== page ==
The significant interactions found between family (genotype) and the two environmental parameters examined in this study (temperature and density) indicate that genetic variation in the response of farmed prawns to different environmental conditions needs to be accommodated in prawn breeding programs. However, the absence of significant genotype x environment interactions when differences between rearing environments were small suggests that these interactions will have a negligible effect on the selection efficiency where differences between the selection and grow-out environments are only minor.

The ability to efficiently select for weight at the time of harvest (harvest weight) at different ages throughout the life history of the prawns could increase the range of options for selective breeding programs. However, selection at earlier or later ages will only be efficient if weights at these other ages are highly correlated with harvest weight. In this study, I examined the correlation between harvest weight and weights at both earlier and later ages. Harvest weight was strongly correlated (r2>0,8) with weights at ages within 1.5 mo from the harvest age (before and after the time of harvest). Moderate correlations (r2<0.8>0.6) were found between harvest weight and weights measured within 4.5 mo after the harvest age, and only weak correlations (r2<0.6>0.4) were found beyond 4.5 mo. The relationship between harvest weight and weights measured at 2.5 mo prior to the harvest age varied considerably between years (r2 ranged from 0.28 to 0.74), and no correlation was found when weights were measured 4 mo or more before the harvest age. These results suggest that selection based on the relative weights of individuals at broodstock age (typically 12 mo of age) or mid-way through the production cycle will not be an effective strategy of optimising growth to harvest.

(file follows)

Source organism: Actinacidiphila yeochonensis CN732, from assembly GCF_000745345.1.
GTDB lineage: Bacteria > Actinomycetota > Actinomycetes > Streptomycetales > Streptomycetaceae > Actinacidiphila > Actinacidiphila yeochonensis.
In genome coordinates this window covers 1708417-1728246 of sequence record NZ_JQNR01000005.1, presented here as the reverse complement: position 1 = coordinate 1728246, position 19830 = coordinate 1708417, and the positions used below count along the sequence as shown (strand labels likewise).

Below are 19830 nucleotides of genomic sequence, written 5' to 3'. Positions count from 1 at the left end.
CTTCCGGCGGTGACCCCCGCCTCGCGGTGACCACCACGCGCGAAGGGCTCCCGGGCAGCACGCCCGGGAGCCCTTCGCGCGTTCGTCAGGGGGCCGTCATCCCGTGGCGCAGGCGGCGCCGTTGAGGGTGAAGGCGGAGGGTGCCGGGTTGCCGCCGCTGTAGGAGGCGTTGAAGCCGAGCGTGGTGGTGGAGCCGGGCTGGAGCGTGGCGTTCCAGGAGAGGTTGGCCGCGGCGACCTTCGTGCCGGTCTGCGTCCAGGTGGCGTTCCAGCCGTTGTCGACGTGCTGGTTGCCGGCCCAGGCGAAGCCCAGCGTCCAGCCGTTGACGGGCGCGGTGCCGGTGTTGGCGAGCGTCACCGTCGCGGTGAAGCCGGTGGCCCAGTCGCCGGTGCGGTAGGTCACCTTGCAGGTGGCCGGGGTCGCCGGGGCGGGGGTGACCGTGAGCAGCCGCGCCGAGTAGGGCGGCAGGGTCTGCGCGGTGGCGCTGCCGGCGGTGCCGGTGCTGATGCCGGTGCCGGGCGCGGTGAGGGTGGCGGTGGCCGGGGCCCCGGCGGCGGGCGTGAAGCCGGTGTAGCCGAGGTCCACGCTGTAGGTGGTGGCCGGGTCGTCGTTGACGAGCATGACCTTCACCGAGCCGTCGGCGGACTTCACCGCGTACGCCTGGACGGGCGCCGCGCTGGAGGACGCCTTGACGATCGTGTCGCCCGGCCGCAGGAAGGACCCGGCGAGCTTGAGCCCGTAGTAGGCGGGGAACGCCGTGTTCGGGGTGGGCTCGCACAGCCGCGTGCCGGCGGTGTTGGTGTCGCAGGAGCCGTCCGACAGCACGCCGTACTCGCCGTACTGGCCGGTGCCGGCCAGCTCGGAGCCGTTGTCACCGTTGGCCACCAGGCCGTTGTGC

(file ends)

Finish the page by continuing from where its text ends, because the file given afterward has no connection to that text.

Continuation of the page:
The use of stocks genetically selected for lower size variation (increased growth uniformity) could increase the value of penaeid crops. However, the value of such selection will depend on the effect that behavioural interactions between different sized individuals have on growth of the prawns. I assessed this effect by comparing the growth of P. japonicus graded into different size (weight) fractions, at two different ages, with prawns that were not graded. Whilst differences were found between the different separate size fractions (size-grade treatments), the mean weights and coefficients of variation did not differ between the ungraded and combined graded treatments (net performance of all size fractions). The similar performance of the prawns in the graded and ungraded treatments indicated that behavioural interactions between different sized individuals had no effect on the size variation present in the population. The negligible effect that these interactions had on prawn growth indicate that size-grading early in the production cycle will have little effect on size variation, and suggest that any improvements in the size variation of stocks achieved through genetic selection should be maintained through to harvest.